And a singing gondolier


I was met with quite the surprise this morning, when I flushed the toilet water came gushing out from underneath it!  I did the only thing I could do, use the towels to sop it up and report it to the hotel.  Although, I did notice that they hadn’t actually bolted down the toilet to the floor, so I think that might be where the problems started.  One of my tour companions who knew I had gotten a cold, and then overheard me telling the hotel about the toilet issue said, “The only person having worse luck then you right now is whoever is the room below yours!”  I couldn’t help but laugh!

RialtoA tiny bit of history on Venice.  It was founded by Italians who were fleeing Germanic and Hun invaders.  It is actually a collection of 100 island.  When they first built the city they didn’t have any bridges, everyone got around on gondolas; the idea is that it would make it harder for invaders to attack.  Once they felt all strong and surly they built the Rialto Bridge, and then 399 more bridges.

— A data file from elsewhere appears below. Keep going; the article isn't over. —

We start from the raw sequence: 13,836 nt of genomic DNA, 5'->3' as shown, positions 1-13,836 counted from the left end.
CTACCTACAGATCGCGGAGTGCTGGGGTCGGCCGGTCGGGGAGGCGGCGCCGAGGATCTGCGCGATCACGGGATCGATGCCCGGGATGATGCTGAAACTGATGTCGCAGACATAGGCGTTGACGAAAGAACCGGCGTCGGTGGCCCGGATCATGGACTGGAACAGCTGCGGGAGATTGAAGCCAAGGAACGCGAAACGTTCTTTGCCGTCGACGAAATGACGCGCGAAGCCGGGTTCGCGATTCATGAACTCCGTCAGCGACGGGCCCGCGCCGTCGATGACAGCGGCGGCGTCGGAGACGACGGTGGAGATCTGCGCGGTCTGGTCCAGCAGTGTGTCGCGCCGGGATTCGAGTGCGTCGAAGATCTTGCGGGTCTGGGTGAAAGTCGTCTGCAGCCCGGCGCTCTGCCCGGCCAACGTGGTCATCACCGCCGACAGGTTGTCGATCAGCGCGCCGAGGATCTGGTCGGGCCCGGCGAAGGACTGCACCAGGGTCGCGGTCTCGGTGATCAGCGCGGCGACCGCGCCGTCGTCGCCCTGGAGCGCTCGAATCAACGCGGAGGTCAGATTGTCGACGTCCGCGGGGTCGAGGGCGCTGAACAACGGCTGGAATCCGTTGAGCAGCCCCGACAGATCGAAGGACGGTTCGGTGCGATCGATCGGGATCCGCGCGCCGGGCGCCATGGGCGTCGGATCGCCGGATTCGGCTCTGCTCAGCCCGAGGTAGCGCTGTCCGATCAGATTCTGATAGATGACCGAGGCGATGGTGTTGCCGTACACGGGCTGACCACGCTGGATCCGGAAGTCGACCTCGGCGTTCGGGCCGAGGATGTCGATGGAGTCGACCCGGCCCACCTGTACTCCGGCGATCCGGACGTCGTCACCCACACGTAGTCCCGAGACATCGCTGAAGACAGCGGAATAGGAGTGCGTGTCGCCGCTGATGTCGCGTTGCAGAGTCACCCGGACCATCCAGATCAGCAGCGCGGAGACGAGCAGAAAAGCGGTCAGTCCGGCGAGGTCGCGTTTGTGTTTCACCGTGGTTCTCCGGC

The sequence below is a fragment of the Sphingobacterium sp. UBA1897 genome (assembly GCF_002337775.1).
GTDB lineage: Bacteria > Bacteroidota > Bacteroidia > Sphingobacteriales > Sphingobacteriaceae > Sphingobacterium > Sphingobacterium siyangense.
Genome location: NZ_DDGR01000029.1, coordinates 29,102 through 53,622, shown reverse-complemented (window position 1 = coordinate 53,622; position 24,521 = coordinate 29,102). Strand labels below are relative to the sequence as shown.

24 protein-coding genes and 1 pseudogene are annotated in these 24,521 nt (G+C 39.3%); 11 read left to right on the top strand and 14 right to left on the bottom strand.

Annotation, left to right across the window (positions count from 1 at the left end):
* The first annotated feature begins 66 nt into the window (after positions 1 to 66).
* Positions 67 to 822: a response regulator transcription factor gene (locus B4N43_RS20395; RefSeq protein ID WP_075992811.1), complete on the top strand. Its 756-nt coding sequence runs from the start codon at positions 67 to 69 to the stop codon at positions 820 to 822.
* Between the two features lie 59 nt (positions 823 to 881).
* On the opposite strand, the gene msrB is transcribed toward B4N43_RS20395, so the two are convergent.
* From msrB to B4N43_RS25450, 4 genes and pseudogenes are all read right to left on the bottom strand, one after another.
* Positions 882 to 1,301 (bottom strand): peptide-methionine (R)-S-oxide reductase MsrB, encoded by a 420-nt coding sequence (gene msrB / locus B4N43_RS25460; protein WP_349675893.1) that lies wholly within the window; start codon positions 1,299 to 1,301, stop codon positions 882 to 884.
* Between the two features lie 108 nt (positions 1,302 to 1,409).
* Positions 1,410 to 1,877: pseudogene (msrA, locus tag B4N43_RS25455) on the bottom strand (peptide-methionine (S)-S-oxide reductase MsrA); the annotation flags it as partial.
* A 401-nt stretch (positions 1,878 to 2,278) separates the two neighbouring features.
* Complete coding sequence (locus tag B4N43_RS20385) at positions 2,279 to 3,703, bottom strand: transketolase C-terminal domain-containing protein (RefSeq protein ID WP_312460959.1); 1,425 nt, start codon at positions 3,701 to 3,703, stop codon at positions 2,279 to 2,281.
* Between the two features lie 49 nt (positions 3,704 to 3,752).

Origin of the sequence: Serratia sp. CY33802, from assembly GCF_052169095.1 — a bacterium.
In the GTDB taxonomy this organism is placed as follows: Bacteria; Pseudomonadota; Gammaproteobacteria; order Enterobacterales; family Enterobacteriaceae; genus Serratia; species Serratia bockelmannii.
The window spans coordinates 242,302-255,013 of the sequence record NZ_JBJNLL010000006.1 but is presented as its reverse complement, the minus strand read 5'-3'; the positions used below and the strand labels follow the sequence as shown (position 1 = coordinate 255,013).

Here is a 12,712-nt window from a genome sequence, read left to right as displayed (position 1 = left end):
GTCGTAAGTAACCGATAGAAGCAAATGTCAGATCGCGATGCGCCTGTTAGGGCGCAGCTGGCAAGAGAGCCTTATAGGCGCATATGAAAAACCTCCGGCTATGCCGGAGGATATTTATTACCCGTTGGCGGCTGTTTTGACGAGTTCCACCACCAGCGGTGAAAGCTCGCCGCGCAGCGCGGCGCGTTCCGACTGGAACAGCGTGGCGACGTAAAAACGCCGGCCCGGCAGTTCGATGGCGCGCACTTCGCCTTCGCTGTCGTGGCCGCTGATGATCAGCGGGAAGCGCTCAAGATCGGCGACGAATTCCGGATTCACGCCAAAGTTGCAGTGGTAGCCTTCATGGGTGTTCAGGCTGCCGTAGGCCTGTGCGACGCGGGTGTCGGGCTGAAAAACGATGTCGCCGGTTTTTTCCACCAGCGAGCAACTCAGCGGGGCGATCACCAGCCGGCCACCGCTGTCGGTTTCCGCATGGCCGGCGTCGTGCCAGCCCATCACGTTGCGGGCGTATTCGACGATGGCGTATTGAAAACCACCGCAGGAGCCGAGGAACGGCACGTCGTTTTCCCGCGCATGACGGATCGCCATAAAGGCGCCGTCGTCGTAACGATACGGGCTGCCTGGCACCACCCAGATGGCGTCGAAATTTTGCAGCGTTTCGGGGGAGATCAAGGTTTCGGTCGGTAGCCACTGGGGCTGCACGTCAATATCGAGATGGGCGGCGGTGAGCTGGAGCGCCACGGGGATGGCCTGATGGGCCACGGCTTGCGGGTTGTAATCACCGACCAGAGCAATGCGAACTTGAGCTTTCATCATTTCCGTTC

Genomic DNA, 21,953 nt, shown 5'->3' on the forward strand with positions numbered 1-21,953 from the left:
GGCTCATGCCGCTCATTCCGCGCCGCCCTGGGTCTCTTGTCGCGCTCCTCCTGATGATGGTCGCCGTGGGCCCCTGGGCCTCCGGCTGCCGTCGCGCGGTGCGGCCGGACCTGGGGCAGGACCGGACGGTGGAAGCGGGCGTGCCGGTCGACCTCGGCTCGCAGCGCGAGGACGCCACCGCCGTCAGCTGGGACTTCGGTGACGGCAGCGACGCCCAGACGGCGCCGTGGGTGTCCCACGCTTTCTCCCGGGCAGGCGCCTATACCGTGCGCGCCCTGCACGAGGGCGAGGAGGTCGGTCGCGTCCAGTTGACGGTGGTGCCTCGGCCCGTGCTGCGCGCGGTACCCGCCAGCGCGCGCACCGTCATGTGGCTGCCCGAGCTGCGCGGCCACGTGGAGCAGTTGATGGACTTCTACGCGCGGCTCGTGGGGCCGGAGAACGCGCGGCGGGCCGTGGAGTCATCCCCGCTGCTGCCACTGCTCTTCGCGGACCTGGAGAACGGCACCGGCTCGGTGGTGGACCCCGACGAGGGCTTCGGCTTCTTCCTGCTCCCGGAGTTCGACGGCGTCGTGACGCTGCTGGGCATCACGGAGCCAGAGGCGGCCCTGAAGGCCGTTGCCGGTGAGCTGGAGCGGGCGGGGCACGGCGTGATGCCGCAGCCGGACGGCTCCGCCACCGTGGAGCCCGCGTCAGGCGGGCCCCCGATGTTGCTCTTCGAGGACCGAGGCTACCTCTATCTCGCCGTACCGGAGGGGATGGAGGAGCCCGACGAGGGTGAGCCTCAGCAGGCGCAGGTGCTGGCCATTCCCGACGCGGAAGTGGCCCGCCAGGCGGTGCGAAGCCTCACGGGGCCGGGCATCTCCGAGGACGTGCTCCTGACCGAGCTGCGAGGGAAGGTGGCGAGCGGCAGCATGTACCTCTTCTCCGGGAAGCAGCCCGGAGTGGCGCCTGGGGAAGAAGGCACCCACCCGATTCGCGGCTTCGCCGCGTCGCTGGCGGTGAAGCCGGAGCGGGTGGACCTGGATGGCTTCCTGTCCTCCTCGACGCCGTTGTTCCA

GlassFirst thing this morning we boarded a boat to visit the island of Murano.  In 1291 Venice moved all its glassblowers to Murano to due to risk of fire.  It would have been cool to explore the island a bit, but we were there specifically to see visit a glass factory and see a demonstration, and that guy was amazing!  He first made a pitcher, it took maybe five minutes, and was surprisingly elaborate for being completed so quickly!  Then he sculpted a horse, again, in just a few minutes.  It was reared up like Ferrari horse, and could stand up.  It is always so cool to see someone who is a master in their craft work.

A tiny bit more history on Venice.  It was founded as a republic and ruled by “The Great Council of Venice”.  The leader was the Doge, he was an elected official who would hold the position for his life time; so, they always voted in the oldest and richest guy.  There was a Council of Seven that consisted of the Doge and one elected official from each of the six boroughs.  Those seven would do most of the leading, however when something big came along (such as electing a new Doge), they would call the whole Great Council; this was made of all the men 25 and older who were decedents of nobility.